The eTap sales box proudly proclaims that, “there is a level where your equipment matches your dedication”, which sounds like a bold mission statement. With that kind of intent SRAM have set the tone, but can they deliver? Last year I built a project bike up with standard 303 wheels and the first version of eTap – the result was a usable bike that weighed less than the magic 6.8 kg’s. Since then the boffins at SRAM/ZIPP have tweaked the wheels and the group to allow an even lighter bike to go up even steeper hills!

The wheels have a new textured braking surface, which helps with both water shedding and heat dissipation – in both areas the Zipps were already market leaders, but the new surface treatment is even better. The freehub body also features a retention system which removes most of the friction when the wheel is freewheeling, which saves another few watts. I’m also experimenting with a Ceramic Speed cage at the moment and possibly bearings to follow, but more of that to come in future blogs,…

What I can talk about is the all-new Pirelli P-Zero Velo road tyre, which straight out of the box feels amazing – I’m usually not one to jump on the-next-big-thing hype, but I’m into tyres and this one felt completely different as soon as you pick it up – paper thin but of a reassuringly good quality. On the demo bike I’ve fitted them with standard Zipp rubber tubes, but I’m also trying a pair out with some latex tubes. Initially I felt right at home trusting the front to grip and nothing has put me off yet – the real test will be how the tyre performs in the rain, but for the time being it feels fast. Oddly I’ve observed not much difference to my normal tyres on rough roads but vastly less rolling resistance on smooth tarmac, perhaps is unsurprising when you think about the Italian brand’s motorbike racing technology and development. More testing to follow!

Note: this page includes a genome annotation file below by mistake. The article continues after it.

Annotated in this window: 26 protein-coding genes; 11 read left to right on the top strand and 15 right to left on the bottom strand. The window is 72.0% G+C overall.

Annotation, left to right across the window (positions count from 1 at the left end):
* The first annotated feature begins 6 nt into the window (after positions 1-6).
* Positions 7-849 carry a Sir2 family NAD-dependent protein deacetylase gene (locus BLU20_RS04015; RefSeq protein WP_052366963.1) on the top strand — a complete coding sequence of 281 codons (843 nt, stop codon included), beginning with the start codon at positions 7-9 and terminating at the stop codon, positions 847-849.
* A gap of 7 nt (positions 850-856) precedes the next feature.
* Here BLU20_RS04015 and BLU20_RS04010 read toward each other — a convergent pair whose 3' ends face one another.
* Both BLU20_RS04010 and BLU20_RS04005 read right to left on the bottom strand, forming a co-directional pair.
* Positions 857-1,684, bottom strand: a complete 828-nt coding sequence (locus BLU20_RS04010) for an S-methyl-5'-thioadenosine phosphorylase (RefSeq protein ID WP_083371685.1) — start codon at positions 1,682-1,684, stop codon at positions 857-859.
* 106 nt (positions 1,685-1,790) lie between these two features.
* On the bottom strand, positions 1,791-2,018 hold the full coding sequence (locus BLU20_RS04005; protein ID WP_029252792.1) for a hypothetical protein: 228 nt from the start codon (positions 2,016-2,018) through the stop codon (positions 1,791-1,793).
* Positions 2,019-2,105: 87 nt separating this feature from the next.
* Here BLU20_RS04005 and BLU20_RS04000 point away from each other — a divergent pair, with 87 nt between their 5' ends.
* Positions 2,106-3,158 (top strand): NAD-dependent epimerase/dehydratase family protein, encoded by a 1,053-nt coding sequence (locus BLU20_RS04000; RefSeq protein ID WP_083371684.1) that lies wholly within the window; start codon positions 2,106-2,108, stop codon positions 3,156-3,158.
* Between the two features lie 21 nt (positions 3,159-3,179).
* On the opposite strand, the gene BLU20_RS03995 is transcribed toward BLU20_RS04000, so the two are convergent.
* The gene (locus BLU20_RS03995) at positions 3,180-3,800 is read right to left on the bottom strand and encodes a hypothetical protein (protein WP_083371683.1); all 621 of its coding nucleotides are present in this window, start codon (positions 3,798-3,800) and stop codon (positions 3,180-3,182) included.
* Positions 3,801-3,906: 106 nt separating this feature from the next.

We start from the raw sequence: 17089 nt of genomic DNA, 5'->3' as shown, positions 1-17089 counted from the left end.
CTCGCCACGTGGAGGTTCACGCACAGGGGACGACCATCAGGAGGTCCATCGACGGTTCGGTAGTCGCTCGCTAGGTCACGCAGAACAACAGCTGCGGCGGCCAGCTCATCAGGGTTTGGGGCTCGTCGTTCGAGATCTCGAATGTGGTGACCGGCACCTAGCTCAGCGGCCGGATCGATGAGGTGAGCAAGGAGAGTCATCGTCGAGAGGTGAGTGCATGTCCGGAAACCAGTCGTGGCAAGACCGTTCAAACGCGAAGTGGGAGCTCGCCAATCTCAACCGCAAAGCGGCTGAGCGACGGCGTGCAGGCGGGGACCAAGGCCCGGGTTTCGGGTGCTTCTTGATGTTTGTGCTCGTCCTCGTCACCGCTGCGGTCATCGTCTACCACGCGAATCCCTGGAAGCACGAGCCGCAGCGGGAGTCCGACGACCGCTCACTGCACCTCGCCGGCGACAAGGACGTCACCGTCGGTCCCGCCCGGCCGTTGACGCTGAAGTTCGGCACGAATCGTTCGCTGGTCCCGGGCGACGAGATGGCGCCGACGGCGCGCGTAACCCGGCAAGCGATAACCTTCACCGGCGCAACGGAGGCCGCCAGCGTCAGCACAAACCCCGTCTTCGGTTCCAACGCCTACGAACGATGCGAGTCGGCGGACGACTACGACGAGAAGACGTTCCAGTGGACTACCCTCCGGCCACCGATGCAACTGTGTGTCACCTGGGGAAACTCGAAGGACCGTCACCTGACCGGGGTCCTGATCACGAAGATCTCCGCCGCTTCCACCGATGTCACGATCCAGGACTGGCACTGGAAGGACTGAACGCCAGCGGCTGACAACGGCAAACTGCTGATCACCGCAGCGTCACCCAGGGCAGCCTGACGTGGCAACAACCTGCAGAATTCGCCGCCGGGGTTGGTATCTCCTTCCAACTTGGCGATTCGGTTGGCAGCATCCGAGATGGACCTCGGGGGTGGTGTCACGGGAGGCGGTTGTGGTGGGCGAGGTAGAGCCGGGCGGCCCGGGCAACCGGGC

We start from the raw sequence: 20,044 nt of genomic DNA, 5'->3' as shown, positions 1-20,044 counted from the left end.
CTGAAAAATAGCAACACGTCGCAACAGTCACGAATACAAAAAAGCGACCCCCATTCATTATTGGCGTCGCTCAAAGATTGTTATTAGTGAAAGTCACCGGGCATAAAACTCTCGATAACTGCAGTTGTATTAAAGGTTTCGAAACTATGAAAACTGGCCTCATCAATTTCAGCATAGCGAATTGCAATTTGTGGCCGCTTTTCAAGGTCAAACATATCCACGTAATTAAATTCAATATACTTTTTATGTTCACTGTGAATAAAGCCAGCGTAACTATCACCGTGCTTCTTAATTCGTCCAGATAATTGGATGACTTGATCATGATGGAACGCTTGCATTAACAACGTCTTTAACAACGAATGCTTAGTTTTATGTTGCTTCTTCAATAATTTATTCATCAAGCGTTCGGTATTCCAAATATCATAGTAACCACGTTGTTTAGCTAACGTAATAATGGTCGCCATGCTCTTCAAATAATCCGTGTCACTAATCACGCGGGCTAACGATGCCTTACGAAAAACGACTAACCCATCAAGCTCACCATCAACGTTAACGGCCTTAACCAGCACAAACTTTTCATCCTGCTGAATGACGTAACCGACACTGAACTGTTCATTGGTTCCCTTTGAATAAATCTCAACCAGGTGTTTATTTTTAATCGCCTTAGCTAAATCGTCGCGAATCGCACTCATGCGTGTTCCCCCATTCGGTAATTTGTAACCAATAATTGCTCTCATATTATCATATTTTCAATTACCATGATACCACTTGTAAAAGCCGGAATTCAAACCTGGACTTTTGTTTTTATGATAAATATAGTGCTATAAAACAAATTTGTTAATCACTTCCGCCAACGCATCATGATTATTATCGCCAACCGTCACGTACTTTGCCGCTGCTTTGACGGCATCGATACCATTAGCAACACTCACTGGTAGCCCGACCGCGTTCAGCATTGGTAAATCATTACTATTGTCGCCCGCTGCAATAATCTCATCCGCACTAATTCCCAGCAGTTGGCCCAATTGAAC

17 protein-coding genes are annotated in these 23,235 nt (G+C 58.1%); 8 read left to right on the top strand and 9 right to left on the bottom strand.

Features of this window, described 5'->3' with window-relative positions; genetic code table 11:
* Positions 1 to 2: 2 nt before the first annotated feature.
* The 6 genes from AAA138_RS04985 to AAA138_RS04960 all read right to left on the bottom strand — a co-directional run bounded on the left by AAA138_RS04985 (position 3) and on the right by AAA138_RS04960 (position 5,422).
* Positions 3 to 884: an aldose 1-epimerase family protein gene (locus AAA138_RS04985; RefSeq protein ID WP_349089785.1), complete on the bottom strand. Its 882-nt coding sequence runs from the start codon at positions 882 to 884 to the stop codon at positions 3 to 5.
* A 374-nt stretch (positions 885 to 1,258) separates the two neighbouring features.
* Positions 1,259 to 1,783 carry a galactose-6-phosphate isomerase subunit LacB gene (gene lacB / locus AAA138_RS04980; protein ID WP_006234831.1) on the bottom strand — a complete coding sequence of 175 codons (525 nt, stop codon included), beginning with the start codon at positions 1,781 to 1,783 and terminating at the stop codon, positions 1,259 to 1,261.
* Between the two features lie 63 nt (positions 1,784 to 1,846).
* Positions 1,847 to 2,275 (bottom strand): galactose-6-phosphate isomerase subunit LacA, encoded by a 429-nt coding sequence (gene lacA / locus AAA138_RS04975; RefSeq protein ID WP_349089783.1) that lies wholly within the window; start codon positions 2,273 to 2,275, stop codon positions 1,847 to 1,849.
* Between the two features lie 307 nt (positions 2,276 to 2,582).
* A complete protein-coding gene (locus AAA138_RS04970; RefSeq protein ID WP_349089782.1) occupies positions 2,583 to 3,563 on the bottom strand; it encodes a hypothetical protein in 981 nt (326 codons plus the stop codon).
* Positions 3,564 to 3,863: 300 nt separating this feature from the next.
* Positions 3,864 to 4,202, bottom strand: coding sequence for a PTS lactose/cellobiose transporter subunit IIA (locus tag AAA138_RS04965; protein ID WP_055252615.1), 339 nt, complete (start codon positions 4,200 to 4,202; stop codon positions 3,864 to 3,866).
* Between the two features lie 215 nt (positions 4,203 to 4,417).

The Specialized Power Saddle is a great piece of kit and I got on well with it straight away. Some customers fit this for comfort reasons, but for me it’s all about fit. The conventional rear section gives way to a short stumpy nose which allows the rider to get much further forward if desired, or by adjusting the tilt allows the rider to open his/her hip joint much more than most standard saddles therefore curing all kinds of discomfort. It doesn’t seem to work for everybody but it’s definitely worth trying, along with a BG fit or something similar.